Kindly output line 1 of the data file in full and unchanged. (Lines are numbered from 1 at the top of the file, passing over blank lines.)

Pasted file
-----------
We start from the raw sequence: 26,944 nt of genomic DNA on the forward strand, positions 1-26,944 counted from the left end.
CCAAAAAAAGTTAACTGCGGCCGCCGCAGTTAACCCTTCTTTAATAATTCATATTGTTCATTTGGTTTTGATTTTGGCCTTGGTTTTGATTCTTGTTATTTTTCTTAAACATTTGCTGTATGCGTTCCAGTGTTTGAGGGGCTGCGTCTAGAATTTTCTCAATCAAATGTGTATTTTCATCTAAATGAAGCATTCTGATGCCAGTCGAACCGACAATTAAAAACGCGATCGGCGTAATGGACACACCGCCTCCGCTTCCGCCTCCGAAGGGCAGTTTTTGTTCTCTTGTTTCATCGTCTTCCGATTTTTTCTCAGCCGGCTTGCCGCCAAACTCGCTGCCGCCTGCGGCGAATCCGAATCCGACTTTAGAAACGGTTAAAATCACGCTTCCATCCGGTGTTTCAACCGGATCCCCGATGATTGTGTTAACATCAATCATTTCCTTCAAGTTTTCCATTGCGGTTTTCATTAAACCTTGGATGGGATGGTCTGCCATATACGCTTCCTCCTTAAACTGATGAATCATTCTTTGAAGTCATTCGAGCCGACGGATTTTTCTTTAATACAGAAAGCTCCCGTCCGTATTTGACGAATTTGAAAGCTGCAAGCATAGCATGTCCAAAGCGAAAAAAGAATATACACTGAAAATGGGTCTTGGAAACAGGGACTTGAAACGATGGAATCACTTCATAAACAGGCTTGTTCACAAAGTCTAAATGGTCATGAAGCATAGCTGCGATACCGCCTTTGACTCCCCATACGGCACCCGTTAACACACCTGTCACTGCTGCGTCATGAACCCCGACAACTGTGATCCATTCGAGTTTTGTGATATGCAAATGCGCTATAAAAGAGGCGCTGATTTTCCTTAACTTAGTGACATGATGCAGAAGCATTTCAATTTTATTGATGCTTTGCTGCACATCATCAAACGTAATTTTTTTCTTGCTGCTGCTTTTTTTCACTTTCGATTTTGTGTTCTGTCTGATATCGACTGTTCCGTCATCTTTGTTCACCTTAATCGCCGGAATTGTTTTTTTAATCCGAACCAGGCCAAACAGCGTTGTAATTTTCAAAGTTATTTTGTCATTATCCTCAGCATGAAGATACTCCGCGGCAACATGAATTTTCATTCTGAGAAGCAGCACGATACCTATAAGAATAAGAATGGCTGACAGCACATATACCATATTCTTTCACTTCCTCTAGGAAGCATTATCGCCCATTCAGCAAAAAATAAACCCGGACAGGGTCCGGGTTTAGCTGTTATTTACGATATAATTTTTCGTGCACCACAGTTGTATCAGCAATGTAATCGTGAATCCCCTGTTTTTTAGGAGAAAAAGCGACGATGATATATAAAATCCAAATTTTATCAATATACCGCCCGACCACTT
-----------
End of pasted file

We start from the raw sequence: 26,944 nt of genomic DNA on the forward strand, positions 1-26,944 counted from the left end.